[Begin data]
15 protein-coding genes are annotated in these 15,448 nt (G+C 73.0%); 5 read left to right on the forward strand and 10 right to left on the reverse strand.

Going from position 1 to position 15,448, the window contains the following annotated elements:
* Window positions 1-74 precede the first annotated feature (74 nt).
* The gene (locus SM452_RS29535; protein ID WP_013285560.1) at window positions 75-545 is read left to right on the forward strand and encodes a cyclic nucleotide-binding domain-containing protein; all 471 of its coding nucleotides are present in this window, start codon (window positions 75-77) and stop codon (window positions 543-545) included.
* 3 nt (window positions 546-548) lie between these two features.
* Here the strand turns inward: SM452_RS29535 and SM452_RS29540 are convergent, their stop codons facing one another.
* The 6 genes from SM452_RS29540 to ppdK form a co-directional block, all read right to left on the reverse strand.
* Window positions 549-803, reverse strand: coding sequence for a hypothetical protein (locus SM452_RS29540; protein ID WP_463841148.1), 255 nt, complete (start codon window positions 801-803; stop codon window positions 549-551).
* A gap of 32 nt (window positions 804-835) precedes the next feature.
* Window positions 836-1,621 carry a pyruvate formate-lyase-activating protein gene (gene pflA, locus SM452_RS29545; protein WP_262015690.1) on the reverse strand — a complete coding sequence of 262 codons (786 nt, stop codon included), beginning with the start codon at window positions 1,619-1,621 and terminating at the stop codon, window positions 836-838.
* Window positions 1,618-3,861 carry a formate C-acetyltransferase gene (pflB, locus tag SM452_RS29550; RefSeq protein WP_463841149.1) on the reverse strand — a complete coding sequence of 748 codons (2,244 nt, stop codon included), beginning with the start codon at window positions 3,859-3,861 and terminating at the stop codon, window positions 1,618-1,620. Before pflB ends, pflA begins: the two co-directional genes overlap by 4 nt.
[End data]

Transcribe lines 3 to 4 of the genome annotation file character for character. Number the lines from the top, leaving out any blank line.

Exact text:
* Window positions 1-74 precede the first annotated feature (74 nt).
* The gene (locus SM452_RS29535; protein ID WP_013285560.1) at window positions 75-545 is read left to right on the forward strand and encodes a cyclic nucleotide-binding domain-containing protein; all 471 of its coding nucleotides are present in this window, start codon (window positions 75-77) and stop codon (window positions 543-545) included.